Alternatively, lack of awareness and information on the writer of the requirements presents a greater problem. A critical analysis of the non-formal requirements establishes the technical background for which the required key lengths, rotation parameters, algorithm, cipher code and encryption are based.
As established by Haley (137), to define the above list will require a detailed understanding of the mechanism around cryptography. In that case the information concerning the requirement may not be in the job description of a business analyst and if that be the case very little attention will be attached to the provision of such security measures or procedures within the system in question.
The first step towards a successful security system is to identify the drivers for security requirement that will influence development. For instance the drivers can be segmented upon four categories depending on the set up.
The first will pass as regulatory compliance which will detail specific requirements as mandated by government agencies based on the scope and legal environment under which the company operates. The second sub-category will concern itself with industrial regulations and standards again based on the line of operation.
This part will deal with issues like standardization which encompasses bodies like ISO and financial services. The third and fourth sub-categories will deal with company policies such as; privacy policies, coding standards, patching policies, data classification policies, information security policies, export control, open source usage and acceptable use policies. Security features such as authentication and authorization models which are very specific to management will fall in the fourth rank (Haley, 140).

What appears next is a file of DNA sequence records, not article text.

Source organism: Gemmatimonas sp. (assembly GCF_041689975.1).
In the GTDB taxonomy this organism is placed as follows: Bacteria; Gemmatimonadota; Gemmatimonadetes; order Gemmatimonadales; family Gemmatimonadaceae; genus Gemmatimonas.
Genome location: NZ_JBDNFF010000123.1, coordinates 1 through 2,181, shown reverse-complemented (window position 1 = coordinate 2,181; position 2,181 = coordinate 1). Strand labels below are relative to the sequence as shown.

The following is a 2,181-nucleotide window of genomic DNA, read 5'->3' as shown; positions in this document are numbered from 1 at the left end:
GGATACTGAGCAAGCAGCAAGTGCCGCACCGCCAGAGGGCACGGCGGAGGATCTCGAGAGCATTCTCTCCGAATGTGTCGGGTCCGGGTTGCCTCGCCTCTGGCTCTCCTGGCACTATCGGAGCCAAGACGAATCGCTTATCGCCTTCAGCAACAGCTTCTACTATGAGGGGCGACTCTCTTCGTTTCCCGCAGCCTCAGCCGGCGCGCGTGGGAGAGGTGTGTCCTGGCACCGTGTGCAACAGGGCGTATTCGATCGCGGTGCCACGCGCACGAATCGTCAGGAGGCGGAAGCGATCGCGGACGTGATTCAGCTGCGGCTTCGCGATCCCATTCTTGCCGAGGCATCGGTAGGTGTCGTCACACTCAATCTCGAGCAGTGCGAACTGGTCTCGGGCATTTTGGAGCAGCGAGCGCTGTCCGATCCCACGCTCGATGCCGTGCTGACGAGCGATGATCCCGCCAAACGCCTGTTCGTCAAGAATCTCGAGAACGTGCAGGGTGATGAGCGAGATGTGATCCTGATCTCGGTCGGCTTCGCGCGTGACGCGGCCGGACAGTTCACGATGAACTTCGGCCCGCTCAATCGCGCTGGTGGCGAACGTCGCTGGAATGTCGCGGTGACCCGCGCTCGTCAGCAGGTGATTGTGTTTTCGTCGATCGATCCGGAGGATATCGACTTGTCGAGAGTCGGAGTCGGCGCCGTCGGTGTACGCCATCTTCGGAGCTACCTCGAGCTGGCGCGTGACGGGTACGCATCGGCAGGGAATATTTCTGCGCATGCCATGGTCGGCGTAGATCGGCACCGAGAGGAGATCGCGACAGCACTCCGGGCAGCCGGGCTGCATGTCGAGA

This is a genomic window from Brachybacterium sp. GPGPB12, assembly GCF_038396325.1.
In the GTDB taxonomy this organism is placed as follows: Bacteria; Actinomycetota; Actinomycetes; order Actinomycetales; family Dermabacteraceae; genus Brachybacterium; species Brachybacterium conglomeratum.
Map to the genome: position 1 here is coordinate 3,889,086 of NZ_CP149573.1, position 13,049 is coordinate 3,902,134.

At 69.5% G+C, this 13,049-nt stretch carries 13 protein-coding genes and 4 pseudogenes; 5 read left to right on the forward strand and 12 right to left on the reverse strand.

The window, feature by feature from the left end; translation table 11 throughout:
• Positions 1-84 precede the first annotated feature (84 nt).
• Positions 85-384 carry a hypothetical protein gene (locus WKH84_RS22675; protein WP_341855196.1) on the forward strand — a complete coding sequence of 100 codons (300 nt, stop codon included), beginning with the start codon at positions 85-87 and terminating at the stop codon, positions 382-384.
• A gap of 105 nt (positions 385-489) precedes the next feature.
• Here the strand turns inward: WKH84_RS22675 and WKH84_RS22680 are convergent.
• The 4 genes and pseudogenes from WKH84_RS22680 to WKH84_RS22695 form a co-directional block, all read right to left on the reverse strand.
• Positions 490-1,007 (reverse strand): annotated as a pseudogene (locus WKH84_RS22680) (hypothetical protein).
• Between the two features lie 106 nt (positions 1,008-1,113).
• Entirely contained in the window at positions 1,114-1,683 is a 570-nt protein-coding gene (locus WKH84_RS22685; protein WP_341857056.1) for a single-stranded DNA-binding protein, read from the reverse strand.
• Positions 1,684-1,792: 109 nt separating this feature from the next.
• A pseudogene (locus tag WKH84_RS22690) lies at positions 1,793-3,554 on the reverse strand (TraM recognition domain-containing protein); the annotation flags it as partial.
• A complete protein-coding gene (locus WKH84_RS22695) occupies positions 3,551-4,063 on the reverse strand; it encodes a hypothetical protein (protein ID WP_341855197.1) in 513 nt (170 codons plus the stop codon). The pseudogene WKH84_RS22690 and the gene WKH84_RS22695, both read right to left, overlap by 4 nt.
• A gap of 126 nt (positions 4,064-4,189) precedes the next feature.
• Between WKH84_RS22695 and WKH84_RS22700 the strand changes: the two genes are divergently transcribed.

Most organization using the online kind of data handling need to strategize on how to provide software security training and building policies like language coding standards to assist the people involved in developing to easily deal with the challenges as well as curb the introduction of future vulnerabilities.
The security issue should be given a very holistic approach involving all the concern parties and that includes; effective personnel, well set processes, and up to date technology. Universally, however, security requirements engineering is linked with enhanced software development life cycle. This is usually the case especially where the system is expected to aid in efficient security levels of an organization’s applications (Lee, 350).
It is also very clear that the rate at which technology is advancing is tremendous and hence is the development of security threats across the established systems. The process of security requirement engineering should be continuous and dynamic in order to deal effectively to the ever emerging issues concerning the security.
In conclusion security requirement engineering emerges as one of the most integral and sensitive components in any given organization therefore specialized attention and heavy investment by the concern companies will help revolutionize as well as take the subject to another level.
Failure to do such will unnecessarily predispose the systems to unnecessary security threats which are likely to impair the proper and effective functioning of the company concern. It is extremely essential to invest in security requirement engineering as a tool to avoiding mishaps that can otherwise be easily remedied at the initial development stages. Proper and timely planning is also requisite to enhancing the development and sustenance of a workable security requirement engineering process (Anderson, 1036).
Araujo, Robert. Security Requirements Engineering- A Road Map: Rudolph Araujo of Foundstone, 2007.
Anderson, Jared R. Security Engineering: A guide to building dependable distributed systems. Wiley and Sons, Ed 2, 2008, Vol. 1000-1040.
Haley, et al . Security Requirements Engineering: A Framework for Representation and Analysis. ACM press, 2008, Vol. 34 pp. 133-153.
Lee, Lee J. and Lee, Z. Integrating Software Lifecycle Process Standards with Security Engineering: Computers and Security. 2002, Vol 21. pp. 345-355.